By Praful Shankar
It would not be a misstatement to suggest that the ascent of Narendra Modi to the post of the Prime Minister of India was an event that most sections of the national media neither expected nor supported. Despite the fact that almost all sections of the media like to operate under a veil of political neutrality, the revulsion with which most media outlets –particularly of the TV news variety – view PM Modi and his government have now become too obvious to hide.
This has been a fractious relationship over a decade in the making.
In fact, unlike what most people would think, the seeds of discord were not sown after the Gujarat riots but much earlier. Before the rise of Modi, India’s intellectual leftist elite – who make up a substantial portion of New Delhi’s media powerbrokers – had other enemies. Chief among those were LK Advani, Atal Bihari Vajpayee and their then-nascent BJP. During the early to mid-nineties, the New Delhi establishment had watched on in horror as those they derided as unfashionable ‘temple-goers’ and ‘communal fascists’ swept into power across the Hindi heartland and finally, into New Delhi.
Coincidentally, the BJP’s rise to national power overlapped with the beginning of the culture of 24/7 Television news in India.
In fact, it was the Vajpayee government which had the deep misfortune of being the first full-fledged Indian dispensation which had to deal with India’s partisan, hyper-ventilating news channels. The initial bouts of ‘dramatic’ news coverage began with the Kargil war but the first actual sign of the depths that news channels would sink to became clear during the shameful coverage that surrounded the Kandahar hijacking. It is a profound irony that today, those very same channel owners and editors pontificating and lecturing about the need for subdued media coverage were the ones that presided over the live TV blackmail that the coverage of the Kandahar hijacking was in actuality.
When the Gujarat riots happened, the news channels reacted as though they had hit the mother-load. While being great for TRPs, the spectacle of a communal riot in a BJP ruled state was also a great weapon for the media to hammer the NDA government with. Villains were found, crimes were described and sentences were meted out – all on live TV. Casting Narendra Modi and the Sangh Parivar as the perpetual villain of the piece seemed to be the best way that the New Delhi establishment could circumvent the personal popularity of Vajpayee and still deliver a body blow to the BJP government.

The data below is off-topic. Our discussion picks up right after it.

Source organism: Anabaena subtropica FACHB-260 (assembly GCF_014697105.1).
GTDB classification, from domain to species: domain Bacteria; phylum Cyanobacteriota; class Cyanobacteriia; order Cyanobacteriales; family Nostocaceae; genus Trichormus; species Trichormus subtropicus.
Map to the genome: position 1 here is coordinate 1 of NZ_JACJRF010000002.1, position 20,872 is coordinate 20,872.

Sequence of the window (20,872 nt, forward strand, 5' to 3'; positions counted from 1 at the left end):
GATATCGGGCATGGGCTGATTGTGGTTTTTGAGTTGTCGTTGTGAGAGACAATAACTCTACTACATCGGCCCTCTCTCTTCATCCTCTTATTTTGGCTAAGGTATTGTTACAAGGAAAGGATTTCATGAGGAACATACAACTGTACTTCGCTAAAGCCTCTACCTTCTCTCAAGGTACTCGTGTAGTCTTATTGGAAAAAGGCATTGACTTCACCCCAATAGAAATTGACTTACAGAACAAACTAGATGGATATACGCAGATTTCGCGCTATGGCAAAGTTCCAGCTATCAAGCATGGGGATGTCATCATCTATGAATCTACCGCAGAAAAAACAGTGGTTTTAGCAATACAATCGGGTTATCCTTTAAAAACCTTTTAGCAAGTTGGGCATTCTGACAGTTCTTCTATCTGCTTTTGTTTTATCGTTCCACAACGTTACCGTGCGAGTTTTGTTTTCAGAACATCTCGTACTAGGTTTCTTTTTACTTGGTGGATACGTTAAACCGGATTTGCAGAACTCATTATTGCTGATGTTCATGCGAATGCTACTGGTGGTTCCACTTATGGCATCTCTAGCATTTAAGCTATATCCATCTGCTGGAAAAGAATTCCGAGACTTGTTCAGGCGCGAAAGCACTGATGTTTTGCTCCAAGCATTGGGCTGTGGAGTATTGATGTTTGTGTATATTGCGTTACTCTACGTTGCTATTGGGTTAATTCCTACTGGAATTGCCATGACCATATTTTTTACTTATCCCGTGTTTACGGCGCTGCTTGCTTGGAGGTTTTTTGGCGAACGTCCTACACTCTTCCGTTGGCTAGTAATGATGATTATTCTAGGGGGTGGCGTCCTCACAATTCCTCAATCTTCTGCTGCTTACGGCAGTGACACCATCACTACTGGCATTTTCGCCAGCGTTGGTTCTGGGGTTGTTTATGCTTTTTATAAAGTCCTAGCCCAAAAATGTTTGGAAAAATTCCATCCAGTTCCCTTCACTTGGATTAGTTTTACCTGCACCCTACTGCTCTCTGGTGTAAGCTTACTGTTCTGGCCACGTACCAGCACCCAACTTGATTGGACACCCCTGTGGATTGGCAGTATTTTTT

During this period, the NDA government made numerous mistakes themselves. Without having the systems in place to properly judge the impact of the news coverage they were having to deal with, the government reacted with immaturity on most instances – allowing the media to drive the narrative and permitting most of the media’s imaginary claims to go unchallenged. The lack of sure-footed responses made the BJP seem guilty even on occasions when they were innocent.
When the BJP suffered a shock defeat in the 2004 Elections, the media exulted. In their minds, it seemed as though they had done their bit to restore the reigns of India back into to the hands of its natural rulers. The ‘Brahmin-Bania’ party had been put in their place and the lofty ‘Nehruvian Idea of India’ was restored to its preeminence. Over the course of the next few celebratory years, the Congress and the new channels exchanged numerous ‘Indian of the Year’ and Padma Shri awards with each other. Editors turned into powerbrokers and gatekeepers, flourishing under the patronage of the crumbs thrown down at them from the Congress’ high table. TV anchors who cry about being abused on Twitter today routinely described Narendra Modi as a mass murderer and the architect of a Muslim genocide – never mind that the most horrific communal riots that had taken place in India had happened under the ‘secular’ Congress’ watch.
During the decade long rule of the UPA, the media narrative around the BJP and Narendra Modi, in particular, was fashioned exactly how the Congress would have designed. After the election defeat of 2009, it was suggested that a split in the BJP was imminent and that even if the party managed to stay together, the internal contradictions of the BJP would never allow the then-Gujarat CM to take over the party’s reigns in Delhi. And in the remote case that this happened, it was opined that a Modi-led BJP would be starved for allies and would never even come close to a simple majority on its own.